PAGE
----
JK: Despite a few attempts, one that included Antabuse, he was never able to stop drinking. Drinking led to violence, to overspending and to things like drunk driving charges. So even though my father was successful in his career and well respected by many, he lived his entire adult life in that downward shame spiral that comes with alcoholism. Not one to talk about himself, most of what I know about my father came from my mother and other family members. I was a teenager questioning our ancestry when my mother told me, “Your father hates being Native.” I was told to not talk to him about it, but later in life, as I uncovered the rich history of our Métis ancestors, I decided to share the stories with him. At first, he was resistant, but years later, around the time the Truth and Reconciliation Committee was in the news, he became more open. He never spoke about this to me, but I feel that between the TRC and what I shared with him he did make peace with being Indigenous. I like to think that he began to feel some pride, as shortly before his death in 2017, he told me that he wanted to get his Métis citizenship. This after a lifetime of denying he was Indigenous. No matter what happened between us, I have always loved him. He is my dad. Not only did he and my mother give me life, I also know he tried really hard to give us kids a good life. He deserves to be at peace.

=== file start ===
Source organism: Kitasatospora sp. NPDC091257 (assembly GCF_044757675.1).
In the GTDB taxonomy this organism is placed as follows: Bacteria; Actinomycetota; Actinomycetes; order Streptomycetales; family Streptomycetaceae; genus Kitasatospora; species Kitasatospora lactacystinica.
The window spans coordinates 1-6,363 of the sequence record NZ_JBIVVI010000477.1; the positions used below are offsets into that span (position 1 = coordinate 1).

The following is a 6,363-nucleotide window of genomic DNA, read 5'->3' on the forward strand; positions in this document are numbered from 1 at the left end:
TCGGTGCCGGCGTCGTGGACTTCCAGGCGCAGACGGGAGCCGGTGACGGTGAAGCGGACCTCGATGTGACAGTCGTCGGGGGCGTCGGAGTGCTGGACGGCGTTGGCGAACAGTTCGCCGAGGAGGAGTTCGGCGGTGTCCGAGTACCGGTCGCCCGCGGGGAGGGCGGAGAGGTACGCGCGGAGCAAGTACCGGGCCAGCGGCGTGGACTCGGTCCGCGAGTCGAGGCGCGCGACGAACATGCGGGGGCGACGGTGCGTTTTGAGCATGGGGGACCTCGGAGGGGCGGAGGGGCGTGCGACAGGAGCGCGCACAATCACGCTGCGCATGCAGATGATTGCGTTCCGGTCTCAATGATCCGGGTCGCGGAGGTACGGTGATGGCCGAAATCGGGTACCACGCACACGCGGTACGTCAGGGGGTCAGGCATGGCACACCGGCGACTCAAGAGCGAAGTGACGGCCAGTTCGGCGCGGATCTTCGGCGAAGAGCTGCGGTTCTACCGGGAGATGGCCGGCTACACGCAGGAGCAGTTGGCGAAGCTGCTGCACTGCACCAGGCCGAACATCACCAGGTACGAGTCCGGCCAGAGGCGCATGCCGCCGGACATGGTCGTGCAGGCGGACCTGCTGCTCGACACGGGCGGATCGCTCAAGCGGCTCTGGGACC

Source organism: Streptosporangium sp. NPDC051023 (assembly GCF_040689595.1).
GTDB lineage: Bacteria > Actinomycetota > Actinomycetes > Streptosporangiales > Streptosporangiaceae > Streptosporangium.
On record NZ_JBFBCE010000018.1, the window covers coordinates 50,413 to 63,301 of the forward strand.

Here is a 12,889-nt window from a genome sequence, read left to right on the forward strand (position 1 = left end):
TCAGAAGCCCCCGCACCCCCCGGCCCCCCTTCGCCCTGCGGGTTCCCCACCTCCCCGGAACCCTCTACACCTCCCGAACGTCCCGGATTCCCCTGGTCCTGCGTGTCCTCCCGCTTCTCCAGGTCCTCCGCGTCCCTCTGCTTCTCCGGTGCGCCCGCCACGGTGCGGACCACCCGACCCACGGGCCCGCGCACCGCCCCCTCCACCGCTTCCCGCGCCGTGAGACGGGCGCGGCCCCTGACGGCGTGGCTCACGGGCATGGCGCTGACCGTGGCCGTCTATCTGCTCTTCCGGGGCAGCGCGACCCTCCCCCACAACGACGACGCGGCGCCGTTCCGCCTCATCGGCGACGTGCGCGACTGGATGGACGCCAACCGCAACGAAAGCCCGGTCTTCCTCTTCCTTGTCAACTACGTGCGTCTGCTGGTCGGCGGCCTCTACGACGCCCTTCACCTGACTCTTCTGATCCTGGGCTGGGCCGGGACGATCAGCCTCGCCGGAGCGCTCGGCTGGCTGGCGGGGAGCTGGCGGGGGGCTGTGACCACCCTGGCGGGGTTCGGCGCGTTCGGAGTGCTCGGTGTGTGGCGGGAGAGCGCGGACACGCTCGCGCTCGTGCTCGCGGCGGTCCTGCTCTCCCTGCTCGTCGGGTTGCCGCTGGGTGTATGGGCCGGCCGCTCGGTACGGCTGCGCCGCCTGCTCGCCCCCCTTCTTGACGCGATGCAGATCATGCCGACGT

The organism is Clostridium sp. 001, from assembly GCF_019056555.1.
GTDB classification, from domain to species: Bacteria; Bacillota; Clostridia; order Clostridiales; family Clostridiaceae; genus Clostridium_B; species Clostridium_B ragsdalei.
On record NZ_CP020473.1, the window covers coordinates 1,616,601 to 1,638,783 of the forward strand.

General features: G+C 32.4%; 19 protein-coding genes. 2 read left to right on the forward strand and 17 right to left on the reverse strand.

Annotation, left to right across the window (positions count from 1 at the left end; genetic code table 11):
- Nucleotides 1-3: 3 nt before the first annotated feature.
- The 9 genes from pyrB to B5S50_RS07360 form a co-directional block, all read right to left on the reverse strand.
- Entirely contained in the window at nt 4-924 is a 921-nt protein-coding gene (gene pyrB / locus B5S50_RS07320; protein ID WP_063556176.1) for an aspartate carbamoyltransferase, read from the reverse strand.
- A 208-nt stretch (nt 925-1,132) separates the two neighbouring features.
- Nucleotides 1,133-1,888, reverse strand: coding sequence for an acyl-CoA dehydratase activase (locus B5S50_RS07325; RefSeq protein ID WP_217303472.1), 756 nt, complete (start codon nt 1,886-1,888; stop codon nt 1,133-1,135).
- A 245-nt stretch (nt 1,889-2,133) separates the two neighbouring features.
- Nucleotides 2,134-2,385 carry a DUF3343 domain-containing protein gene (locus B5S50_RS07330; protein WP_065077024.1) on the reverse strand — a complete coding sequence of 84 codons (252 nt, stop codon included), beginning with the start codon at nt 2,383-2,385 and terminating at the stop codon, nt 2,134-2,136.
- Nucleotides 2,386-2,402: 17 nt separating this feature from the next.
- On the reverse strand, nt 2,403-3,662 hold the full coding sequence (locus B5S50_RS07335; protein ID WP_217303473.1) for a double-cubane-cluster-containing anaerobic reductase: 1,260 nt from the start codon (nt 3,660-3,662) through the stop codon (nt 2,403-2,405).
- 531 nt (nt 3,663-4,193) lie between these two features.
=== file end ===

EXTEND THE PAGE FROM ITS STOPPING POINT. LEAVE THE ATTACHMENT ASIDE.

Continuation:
BCBW: When did you embrace your Métis heritage?

JK: I always knew that I was what we called “part-Native” but didn’t know I was Métis until my forties when my cousin, an enumerator for Saskatchewan Métis, offered to confirm this. I literally fell to my knees and wept when I received the genealogy report she had put together for me. All those years of being told to not talk about our Indigenous ancestry melted away. I finally felt free.

BCBW: You also pay attention to your Icelandic heritage (on your mother’s side). How has this been a source of strength for you?